Another 4 JavaScript Tips for Shorter Code

ūüďÖ
3 minutes ūüēí

This is a continuation to my earlier article : 4 JavaScript tips for shorter code


1. Replace Switch or If-Else with key value pairs

The switch statement and if-else statement evaluates an expression and executes statements associated with that case. But as the number of cases increases the code grows as well.

function returnDaySwitch(val) {
  switch (val) {
    case 1:
      return "It's monday";
    case 2:
      return "It's tuesday";
    case 3:
      return "It's wednesday";
    case 4:
      return "It's thursday";
    case 5:
      return "It's friday";
    case 6:
      return "It's saturday";
    case 7:
      return "It's sunday";
    default:
      return "Enter a value between 1 - 7";
  }
}
function returnDayIfElse(val) {
  if (val == 1) {
    return "It's monday";
  } else if (val == 2) {
    return "It's tuesday";
  } else if (val == 3) {
    return "It's wednesday";
  } else if (val == 4) {
    return "It's thursday";
  } else if (val == 5) {
    return "It's friday";
  } else if (val == 6) {
    return "It's saturday";
  } else if (val == 7) {
    return "It's sunday";
  } else {
    return "Enter a value between 1 - 7";
  }
}
const day = 3;
console.log(returnDaySwitch(day)); //It's wednesday
console.log(returnDayIfElse(day)); //It's wednesday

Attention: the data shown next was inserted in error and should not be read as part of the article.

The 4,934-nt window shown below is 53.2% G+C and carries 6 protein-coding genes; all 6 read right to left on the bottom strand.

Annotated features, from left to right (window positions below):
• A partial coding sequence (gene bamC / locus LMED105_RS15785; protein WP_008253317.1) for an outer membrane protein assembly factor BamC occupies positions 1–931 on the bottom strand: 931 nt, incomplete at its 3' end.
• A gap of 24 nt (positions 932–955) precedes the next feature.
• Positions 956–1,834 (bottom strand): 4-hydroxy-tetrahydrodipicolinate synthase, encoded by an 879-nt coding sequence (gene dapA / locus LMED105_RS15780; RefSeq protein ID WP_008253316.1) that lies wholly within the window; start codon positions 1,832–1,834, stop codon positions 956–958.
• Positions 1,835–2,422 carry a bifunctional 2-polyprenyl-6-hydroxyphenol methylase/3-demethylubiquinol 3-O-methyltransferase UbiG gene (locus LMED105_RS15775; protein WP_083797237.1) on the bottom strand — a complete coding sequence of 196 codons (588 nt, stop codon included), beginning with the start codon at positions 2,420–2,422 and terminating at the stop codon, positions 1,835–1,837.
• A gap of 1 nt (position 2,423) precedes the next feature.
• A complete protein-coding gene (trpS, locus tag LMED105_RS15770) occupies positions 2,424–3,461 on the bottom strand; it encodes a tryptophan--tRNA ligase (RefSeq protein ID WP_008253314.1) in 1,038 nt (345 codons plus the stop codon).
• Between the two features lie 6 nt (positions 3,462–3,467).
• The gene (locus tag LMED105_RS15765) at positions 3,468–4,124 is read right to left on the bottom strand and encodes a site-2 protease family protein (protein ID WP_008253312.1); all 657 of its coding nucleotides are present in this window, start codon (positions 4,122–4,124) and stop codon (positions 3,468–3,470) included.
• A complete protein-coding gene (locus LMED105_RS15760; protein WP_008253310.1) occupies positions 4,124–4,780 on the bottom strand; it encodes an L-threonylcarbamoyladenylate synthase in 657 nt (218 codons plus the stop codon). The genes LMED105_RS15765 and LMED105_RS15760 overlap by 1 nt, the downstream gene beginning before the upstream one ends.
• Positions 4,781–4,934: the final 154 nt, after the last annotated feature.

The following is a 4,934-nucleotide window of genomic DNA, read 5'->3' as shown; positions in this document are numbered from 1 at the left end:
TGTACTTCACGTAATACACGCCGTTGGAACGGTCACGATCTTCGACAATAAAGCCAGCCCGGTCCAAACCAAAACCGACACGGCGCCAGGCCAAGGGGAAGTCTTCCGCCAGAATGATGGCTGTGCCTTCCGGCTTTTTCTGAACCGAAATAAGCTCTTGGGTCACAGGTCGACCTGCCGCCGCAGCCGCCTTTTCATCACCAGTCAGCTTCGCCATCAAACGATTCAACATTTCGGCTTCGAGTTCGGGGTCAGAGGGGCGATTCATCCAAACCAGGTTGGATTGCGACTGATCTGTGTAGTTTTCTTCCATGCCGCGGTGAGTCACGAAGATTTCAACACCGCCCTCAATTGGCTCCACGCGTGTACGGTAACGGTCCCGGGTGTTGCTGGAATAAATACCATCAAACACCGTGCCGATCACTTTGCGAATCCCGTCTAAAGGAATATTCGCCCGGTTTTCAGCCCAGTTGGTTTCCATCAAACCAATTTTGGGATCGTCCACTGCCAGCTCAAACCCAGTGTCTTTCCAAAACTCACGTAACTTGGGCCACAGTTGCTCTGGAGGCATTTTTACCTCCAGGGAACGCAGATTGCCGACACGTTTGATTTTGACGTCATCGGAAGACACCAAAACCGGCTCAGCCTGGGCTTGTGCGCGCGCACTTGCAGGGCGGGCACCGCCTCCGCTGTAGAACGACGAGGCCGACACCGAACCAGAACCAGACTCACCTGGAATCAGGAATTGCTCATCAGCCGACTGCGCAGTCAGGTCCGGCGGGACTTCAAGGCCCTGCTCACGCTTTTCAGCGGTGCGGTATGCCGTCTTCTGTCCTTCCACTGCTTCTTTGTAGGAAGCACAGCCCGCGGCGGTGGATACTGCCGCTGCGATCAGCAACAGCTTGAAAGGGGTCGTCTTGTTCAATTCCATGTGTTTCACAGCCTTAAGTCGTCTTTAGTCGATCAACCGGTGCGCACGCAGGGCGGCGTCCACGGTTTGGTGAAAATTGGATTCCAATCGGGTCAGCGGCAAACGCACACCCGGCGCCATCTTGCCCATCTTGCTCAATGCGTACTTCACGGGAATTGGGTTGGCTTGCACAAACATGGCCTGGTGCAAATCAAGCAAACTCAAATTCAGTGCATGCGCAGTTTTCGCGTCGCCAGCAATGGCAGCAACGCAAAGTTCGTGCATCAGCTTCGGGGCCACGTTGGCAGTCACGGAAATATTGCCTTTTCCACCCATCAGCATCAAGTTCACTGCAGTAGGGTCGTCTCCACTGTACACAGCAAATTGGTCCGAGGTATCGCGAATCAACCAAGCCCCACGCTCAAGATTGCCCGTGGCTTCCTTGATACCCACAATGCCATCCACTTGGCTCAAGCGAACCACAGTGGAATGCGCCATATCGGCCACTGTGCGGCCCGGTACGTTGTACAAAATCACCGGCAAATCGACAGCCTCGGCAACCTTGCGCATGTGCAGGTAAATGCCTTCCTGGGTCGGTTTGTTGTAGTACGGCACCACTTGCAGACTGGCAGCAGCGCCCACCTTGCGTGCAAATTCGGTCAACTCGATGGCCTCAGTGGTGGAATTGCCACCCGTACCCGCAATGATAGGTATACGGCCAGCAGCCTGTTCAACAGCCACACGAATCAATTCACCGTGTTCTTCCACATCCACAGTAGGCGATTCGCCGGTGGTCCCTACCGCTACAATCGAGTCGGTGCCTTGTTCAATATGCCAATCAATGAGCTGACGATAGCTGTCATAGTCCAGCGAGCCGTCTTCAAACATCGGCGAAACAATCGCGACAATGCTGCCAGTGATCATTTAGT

This can be made simpler by using key-value pairs of an object.

function returnDayKeyValue(val) {
    const returnDayObject = {
        1: "It's monday",
        2: "It's tuesday",
        3: "It's wednesday",
        4: "It's thursday",
        5: "It's friday",
        6: "It's saturday",
        7: "It's sunday",
    }
    if(!returnDayObject[val]){
     return "Enter a value between 1 - 7";
    }
    return returnDayObject[val]
}
cosnt day = 3;
console.log(returnDayKeyValue(day)); //It's wednesday

2. Remove duplicate elements in an array

Duplicate elements in an array can be removed by Set constructor and spread syntax. Set constructor converts an array into a set which cannot have duplicate elements. Spread syntax can be used to convert the set object back to an array.

const array = [1, 2, 2, 3, 4, 5];
const uniq = [...new Set(array)];
console.log(uniq); // [1,2,3,4,5]

3. Computed property names

You cannot set object keys as variables directly. It will read the variable names as key names

const key1 = "name";
const key2 = "age";
const student = {
  key1: "john Doe",
  key2: 26,
};
console.log(student);
//{ key1:"john Doe", key2:26 }

Starting with ECMAScript 2015, you can put an expression in brackets [], that will be computed and used as the property name.

const key1 = "name";
const key2 = "age";
const student = {
  [key1]: "john Doe",
  [key2]: 26,
};
console.log(student);
//{ name:"john Doe", age:26 }

4. Prevent falsey value from evaluating to false

There are six falsey values in JavaScript: undefined, null, NaN, 0, "" (empty string), and false. A falsy value is something which evaluates to FALSE, for instance when checking a variable. There could be scenarios where you wont want any falsy value to evaluate to false.

const number = 5;
if (number) {
  console.log("The number exists");
} else {
  console.log("The number do not exist");
}

Will print The number exists. But

const number = 0;
if (number) {
  console.log("The number exists");
} else {
  console.log("The number do not exist");
}

Will print The number do not exists. This can be handled by giving an exception at the evaluation

const number = null;
if (number === 0 ? true : number) {
  console.log("The number exists");
} else {
  console.log("The number do not exist");
}

Will print The number exists. 0 at the expression can be changed with any of the falsy values.